HC: It seems like “Korra” really boasts a high caliber of artistry. Is that important to you?
BK: Yeah, and that’s what takes so long. I mean, the show is stupidly hard to make, and really hard to keep consistent, and Mike and I, we’re there just trying to make sure it’s as good as can be. We look around and we go, “No one’s making us. This is our fault. We set it up to be this hard.” So we kind of have only ourselves and our co-workers to blame.
MDM: When we’re in the middle of it, there’s definitely days where it’s like, “Man, is it worth it?” But then when it’s done and we get to share it with everyone, seeing all the clips from the whole season, it’s like, “Man this is gonna be awesome!”
JV: That’s how I feel anytime I see a little sliver of anything from the show. That’s how I feel every time I’m with these guys. Like when we were doing a DVD commentary, I was joking that I forgot to ever say anything, because I was like “Ah, it’s so cool!”
HC: So Book 2 is “Spirits” — a world you briefly touched on in “Airbender.” Why did you decide to focus on this world?
MDM: We brought in two writers from the old series, Josh Hamilton and Tim Hedrick, to help us write Book 2 and Book 3 and Book 4, and you know, when we started throwing around ideas early on, spirits was something we had always enjoyed and we knew that fans really wanted to know more about the spirit world.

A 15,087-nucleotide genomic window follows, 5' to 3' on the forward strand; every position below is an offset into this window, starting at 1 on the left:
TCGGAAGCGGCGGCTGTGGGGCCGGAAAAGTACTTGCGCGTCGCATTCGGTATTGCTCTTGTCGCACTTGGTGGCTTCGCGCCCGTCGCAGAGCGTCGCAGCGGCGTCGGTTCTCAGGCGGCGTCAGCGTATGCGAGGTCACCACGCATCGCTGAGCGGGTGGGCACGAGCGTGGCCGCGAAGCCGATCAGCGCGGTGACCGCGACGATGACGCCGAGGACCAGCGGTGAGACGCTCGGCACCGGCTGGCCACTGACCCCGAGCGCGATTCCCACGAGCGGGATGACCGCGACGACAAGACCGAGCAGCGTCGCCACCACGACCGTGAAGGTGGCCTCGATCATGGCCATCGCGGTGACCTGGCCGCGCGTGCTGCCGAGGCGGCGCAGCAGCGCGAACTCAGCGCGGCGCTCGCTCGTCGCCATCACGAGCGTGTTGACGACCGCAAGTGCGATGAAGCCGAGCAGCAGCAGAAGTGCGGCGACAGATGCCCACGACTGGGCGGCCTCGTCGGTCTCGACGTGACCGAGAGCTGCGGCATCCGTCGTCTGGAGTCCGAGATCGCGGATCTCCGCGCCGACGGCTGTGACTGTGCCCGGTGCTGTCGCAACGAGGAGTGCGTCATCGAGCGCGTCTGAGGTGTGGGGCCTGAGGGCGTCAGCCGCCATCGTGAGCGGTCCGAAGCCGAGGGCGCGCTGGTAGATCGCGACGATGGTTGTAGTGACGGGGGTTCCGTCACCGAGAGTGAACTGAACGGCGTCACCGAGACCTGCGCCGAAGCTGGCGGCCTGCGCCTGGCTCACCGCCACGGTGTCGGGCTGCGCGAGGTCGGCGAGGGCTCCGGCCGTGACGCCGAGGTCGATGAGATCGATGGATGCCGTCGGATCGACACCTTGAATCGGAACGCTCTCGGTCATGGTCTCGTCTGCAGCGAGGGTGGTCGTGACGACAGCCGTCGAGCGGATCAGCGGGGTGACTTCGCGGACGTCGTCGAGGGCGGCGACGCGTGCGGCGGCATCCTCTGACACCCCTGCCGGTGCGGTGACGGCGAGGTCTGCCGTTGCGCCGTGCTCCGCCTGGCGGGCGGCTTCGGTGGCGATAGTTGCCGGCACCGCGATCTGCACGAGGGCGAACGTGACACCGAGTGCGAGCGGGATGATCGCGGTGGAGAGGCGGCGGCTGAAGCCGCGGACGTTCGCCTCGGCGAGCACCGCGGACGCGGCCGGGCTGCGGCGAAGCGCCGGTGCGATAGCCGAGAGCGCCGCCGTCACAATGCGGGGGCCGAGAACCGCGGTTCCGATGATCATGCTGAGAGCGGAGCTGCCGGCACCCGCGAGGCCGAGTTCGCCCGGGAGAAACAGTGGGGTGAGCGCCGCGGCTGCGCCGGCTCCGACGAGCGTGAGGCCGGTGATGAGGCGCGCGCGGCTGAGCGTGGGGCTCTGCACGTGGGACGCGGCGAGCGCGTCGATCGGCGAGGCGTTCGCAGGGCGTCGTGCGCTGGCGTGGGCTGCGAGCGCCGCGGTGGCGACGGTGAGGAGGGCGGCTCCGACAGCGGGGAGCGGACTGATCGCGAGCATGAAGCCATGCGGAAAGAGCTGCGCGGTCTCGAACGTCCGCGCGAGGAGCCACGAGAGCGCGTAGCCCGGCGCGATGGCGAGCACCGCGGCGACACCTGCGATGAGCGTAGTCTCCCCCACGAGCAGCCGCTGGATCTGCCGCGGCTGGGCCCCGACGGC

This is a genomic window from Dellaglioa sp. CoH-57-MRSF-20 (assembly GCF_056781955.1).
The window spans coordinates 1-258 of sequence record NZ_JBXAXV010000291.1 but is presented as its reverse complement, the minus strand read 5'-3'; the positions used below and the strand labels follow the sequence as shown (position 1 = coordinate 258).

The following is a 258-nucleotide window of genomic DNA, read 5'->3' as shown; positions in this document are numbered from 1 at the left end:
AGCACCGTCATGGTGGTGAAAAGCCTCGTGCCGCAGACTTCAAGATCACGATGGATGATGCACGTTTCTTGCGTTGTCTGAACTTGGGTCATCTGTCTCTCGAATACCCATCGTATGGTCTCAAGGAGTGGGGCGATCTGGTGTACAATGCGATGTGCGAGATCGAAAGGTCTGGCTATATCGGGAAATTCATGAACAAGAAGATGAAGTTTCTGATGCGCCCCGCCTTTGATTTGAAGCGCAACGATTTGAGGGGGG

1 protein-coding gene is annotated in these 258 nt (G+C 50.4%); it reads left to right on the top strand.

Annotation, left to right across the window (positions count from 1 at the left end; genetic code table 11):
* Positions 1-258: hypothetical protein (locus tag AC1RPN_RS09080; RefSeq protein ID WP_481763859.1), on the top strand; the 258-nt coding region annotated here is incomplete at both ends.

BK: It kind of caught their imagination.
MDM: So we were like, “If we’re gonna do it, let’s go full spirit world.”
BK: Mike and I had a different idea for Book 2, well, not different, but we had an idea for Book 2 that was even something we were kicking around for Book 1, and we realized it was too much story, and we said, “Well, if we get to do another book, then that will be the idea.” And that’s still there, and then the whole spirit thing kind of grew out of that. So it’s cool, it’s like two storylines rolled into it.
HC: You said “if” you ever get to do another book — was there ever a question?